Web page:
Supporting Introvert Learners with Remus Zhong
As educators and trainers, we have definitely come across introvert learners in our classes and workshops. After all, introverts make up half of the population!
In an era where group work and open discussions are highly valued and frequently practised, the classroom has become a microcosm of an open-concept collaborative workspace. For introverts, such an environment can be stressful and less conducive for learning.
First of all, how do teachers or instructors identify an introvert learner in class?
Introversion is a preference based on the way a person recharges energy. In the case of introverts, they recharge by being on their own.
There will always be the stereotypical quiet learners who don’t say much, even when asked. They hardly talk to their peers, and they are commonly seen alone. But being quiet doesn’t mark a person as an introvert.
The surest clue to a person’s introversion is in a single trait:
They need ‘alone time’.
This need will surface from time to time, whether in the middle of a group discussion or when they’ve been working on an assignment or project for an extended time.
At this point of need, they may ask to be excused to go to the restroom or to be allowed to go and have a drink of water. They will, importantly, ask only for themselves, almost never along with a friend.
Finally, introverts never exude quite as much energy as their extrovert friends. They also tend to have milder temperaments and make eye contact for shorter periods of time.
What are common mistakes that teachers make when teaching introvert learners? How can these be rectified?
One mistake is insisting that a project or assignment has to be done in a specifically-sized group (e.g. 4-member teams). This can be difficult for some introvert learners, who may find it more productive to work on their own or with just one other person they feel comfortable with.
As long as they can stay on task and produce results, allow them to do so.
Specifically, some lessons call for focus and concentration. And it’s much easier to focus when you’re working on your own. For example, when it’s time to learn a new mathematical formula or new scientific concepts.
Save the group work for discussions of previously-taught lessons, so everyone has had time to come up with opinions and share their ideas. Group work is also useful when learning a language. This way, everyone can hear everyone else pronounce the words and use them in sentences.
Remember, the introverts in your class may not be the social butterflies the extroverts tend to be, but they will do just fine with a small number of close friends.
There’s no real need to ‘force’ them to interact with everyone around them. They’ll get to it in their own time, if they want to.
Make the introductions, do the ice-breaker activities, and play the team-building games. Just temper your expectations of having a highly-cohesive group of learners in a short time. Let the extroverts start the conversations and give the introverts time to get comfortable before joining in.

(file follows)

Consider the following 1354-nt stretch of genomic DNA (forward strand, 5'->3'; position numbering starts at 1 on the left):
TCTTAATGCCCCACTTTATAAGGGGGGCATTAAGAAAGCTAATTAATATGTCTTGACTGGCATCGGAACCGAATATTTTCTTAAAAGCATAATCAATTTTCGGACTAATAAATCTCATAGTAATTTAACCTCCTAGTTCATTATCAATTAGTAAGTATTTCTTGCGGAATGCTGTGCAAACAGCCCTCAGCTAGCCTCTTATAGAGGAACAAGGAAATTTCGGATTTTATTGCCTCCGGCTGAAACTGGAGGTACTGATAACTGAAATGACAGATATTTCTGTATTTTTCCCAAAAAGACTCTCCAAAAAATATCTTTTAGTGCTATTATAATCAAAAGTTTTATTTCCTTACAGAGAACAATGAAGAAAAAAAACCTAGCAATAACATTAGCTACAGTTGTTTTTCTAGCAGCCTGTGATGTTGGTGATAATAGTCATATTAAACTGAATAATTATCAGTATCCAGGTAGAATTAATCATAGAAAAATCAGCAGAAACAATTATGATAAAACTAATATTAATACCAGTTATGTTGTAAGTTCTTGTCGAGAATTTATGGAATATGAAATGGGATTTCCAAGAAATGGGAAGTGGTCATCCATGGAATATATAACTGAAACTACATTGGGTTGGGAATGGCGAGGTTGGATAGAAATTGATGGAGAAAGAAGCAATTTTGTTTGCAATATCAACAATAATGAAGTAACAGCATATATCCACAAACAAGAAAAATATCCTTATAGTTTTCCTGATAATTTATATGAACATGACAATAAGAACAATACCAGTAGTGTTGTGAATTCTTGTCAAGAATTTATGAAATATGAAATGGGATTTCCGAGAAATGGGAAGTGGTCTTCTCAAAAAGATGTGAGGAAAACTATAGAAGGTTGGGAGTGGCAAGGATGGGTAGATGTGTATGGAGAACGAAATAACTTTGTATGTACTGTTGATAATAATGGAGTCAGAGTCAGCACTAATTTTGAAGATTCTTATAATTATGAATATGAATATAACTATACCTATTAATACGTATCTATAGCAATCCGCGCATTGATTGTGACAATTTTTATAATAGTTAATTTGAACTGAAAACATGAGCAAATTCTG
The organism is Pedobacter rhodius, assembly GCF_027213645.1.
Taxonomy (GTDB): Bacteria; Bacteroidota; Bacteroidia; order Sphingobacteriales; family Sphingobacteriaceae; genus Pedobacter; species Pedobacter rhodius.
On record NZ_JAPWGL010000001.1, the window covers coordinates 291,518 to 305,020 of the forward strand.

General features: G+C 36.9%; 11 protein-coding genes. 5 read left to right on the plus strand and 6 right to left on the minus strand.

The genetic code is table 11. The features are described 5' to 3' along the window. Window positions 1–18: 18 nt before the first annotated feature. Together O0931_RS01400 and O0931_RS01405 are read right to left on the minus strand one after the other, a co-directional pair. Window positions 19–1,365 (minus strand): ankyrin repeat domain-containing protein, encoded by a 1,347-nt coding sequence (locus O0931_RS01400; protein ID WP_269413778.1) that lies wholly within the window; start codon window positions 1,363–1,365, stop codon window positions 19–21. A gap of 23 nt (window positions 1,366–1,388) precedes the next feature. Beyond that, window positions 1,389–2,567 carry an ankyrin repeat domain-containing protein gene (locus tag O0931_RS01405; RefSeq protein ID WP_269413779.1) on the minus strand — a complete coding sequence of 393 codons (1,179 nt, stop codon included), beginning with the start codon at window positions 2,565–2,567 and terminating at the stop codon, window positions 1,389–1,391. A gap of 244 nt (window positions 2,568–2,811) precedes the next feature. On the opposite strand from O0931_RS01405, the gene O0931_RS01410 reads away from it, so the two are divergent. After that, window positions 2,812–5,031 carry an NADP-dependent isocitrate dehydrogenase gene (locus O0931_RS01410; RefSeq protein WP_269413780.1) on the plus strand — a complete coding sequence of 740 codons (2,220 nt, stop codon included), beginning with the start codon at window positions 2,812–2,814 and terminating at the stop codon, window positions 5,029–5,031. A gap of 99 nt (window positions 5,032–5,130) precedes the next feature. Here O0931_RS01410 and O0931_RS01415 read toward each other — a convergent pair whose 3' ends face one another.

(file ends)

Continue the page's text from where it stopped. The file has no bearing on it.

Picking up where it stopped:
What is one misconception that people have of introvert learners?
Introverts aren’t always quiet and reserved.
When I conduct public workshops, especially on introversion-related subjects, I’ve noticed that once you get them started on something they are passionate in or know a lot about, they will keep going.
I had a room full of introverts during a session on ‘Being A Successful Introvert at Work’ and everybody was participative, vibrant, and engaged because they could identify with the examples I brought up and I encouraged them to discuss and share their own experiences.
Thankfully, introverts are relatively easy to settle down when you need them to. Just tell them to do so.
What are some ways that a teacher can get an introvert learner to willingly participate more in class?
Introverts are less likely to publicly display their knowledge or share their insights and ideas unless they are in a safe enough environment to do so.
One of the first things I go through when I train other educators is to show them how to create such an environment, where no mocking or jeering from the other learners is tolerated, and where the educator is open, respectful, and shows concern for his or her students.
Even then, some introvert learners may still prefer to sit on their answers until someone else proves them right.
Perhaps a re-definition of ‘participation’ is needed.
Instead of an impromptu question that may put introvert learners on the spot, it may help to assign them questions beforehand, so that they have time to prepare their answers.
The answers need not be expressed verbally, but may be submitted in writing, if they are so inclined, or even in digital format, which can then be projected on the screen.
This is where audience response/engagement software is particularly useful. You can create polls, ask for opinions, and get everyone involved through their own mobile devices.
Keen to better engage the introverts in your audience? Learn more about introvert communications from Remus Zhong. Visit tueetor.com or download our free app. Call us at +65 6206 6660 or drop us a message on WhatsApp at 9883 3867